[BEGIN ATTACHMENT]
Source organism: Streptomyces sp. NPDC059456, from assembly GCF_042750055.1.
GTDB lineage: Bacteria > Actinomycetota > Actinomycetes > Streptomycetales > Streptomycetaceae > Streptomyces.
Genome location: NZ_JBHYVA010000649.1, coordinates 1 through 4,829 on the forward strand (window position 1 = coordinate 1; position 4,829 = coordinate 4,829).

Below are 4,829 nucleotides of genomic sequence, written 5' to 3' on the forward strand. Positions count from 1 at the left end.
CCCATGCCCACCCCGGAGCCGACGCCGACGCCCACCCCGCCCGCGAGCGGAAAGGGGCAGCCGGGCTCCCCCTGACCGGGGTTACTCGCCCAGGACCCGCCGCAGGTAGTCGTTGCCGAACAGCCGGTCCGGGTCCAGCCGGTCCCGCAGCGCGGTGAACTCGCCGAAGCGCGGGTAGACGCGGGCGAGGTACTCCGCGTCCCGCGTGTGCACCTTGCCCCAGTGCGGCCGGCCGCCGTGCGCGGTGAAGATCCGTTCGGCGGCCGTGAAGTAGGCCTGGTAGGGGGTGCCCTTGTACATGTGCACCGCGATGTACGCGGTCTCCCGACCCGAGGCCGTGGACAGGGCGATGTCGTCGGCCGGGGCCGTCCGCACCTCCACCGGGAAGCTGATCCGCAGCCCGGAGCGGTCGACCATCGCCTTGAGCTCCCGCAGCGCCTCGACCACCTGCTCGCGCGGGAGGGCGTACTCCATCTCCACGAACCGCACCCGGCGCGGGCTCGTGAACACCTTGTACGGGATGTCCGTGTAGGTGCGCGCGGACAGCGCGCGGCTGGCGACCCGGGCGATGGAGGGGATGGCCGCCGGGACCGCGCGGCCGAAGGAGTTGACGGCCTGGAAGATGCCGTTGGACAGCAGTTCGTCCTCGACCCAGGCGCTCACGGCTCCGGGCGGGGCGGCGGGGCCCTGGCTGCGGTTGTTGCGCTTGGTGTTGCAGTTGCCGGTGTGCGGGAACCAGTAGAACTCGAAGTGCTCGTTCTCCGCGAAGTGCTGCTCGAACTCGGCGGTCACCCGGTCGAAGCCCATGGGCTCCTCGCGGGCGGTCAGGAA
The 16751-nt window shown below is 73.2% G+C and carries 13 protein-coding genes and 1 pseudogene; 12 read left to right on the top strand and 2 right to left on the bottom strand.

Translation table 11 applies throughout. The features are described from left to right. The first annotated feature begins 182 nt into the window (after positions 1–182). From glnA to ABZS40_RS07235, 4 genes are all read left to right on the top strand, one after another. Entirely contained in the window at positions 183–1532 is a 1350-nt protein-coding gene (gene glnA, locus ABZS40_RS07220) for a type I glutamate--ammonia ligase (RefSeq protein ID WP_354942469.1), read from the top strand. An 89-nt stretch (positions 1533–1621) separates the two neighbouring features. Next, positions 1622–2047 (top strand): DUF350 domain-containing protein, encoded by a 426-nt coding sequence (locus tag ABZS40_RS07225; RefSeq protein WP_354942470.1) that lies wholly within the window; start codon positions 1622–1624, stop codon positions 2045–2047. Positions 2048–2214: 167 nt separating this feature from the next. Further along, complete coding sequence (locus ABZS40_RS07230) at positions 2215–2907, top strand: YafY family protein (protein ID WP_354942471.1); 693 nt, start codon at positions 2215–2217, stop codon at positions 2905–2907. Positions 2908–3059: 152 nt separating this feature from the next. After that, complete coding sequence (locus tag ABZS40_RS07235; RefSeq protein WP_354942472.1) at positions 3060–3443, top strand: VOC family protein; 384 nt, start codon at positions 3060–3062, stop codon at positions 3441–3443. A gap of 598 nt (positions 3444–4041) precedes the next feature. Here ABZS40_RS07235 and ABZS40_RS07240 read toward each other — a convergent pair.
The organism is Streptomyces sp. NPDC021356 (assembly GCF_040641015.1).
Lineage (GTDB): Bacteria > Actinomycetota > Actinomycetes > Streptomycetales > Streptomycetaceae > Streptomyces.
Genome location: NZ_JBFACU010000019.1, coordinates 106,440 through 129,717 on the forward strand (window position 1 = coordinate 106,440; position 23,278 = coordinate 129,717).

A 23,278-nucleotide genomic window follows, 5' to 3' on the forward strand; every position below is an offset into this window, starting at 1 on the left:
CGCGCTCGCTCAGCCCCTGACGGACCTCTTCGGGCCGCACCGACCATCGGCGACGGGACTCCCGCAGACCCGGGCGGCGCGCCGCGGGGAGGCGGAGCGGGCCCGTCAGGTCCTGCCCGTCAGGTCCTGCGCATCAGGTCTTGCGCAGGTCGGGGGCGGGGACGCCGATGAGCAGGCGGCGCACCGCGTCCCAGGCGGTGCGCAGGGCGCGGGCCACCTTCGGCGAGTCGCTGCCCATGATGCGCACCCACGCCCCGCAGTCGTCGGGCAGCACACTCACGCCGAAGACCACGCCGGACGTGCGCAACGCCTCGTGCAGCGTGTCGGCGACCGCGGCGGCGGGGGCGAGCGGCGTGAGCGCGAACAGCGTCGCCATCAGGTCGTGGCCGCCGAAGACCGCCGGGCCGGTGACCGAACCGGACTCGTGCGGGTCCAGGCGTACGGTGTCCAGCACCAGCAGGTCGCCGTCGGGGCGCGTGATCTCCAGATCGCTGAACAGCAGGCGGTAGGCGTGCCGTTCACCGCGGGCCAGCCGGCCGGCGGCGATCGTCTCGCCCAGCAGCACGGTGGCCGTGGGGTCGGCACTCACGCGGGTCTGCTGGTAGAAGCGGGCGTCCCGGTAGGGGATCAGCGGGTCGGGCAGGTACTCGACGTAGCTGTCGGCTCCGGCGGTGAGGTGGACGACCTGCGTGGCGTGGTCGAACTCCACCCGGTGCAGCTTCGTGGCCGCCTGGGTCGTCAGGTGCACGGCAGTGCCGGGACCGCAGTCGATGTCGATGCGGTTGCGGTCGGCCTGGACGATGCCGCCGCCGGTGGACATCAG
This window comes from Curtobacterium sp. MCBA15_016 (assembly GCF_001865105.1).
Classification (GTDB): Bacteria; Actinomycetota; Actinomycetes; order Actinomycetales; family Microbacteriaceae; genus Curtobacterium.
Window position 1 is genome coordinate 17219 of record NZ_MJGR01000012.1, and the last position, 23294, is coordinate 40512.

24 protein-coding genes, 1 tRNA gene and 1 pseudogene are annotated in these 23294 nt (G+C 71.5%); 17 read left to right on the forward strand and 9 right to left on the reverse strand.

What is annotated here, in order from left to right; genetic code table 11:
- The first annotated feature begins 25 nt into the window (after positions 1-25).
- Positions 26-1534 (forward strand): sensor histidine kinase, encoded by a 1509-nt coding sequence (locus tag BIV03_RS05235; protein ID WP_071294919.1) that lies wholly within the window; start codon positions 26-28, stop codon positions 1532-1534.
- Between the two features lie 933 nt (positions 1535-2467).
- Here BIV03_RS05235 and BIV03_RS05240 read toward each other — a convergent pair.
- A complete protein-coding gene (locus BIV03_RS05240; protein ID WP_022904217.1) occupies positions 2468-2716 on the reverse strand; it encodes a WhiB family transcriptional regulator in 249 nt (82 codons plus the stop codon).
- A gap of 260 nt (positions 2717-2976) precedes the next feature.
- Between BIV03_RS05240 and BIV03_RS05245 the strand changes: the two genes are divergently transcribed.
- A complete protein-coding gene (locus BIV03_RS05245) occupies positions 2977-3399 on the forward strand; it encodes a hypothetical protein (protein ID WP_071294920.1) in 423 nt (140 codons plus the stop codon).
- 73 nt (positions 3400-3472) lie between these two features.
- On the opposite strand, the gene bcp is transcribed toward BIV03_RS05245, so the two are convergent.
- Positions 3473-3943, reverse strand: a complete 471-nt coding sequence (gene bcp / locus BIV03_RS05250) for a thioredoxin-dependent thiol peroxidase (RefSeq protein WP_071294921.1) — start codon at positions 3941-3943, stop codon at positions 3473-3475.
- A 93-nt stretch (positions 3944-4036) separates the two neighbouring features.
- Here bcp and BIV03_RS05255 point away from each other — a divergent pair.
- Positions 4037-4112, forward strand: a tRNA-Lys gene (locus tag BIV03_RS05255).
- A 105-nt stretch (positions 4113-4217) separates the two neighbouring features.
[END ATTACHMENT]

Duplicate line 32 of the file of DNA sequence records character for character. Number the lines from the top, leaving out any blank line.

- A 105-nt stretch (positions 4113-4217) separates the two neighbouring features.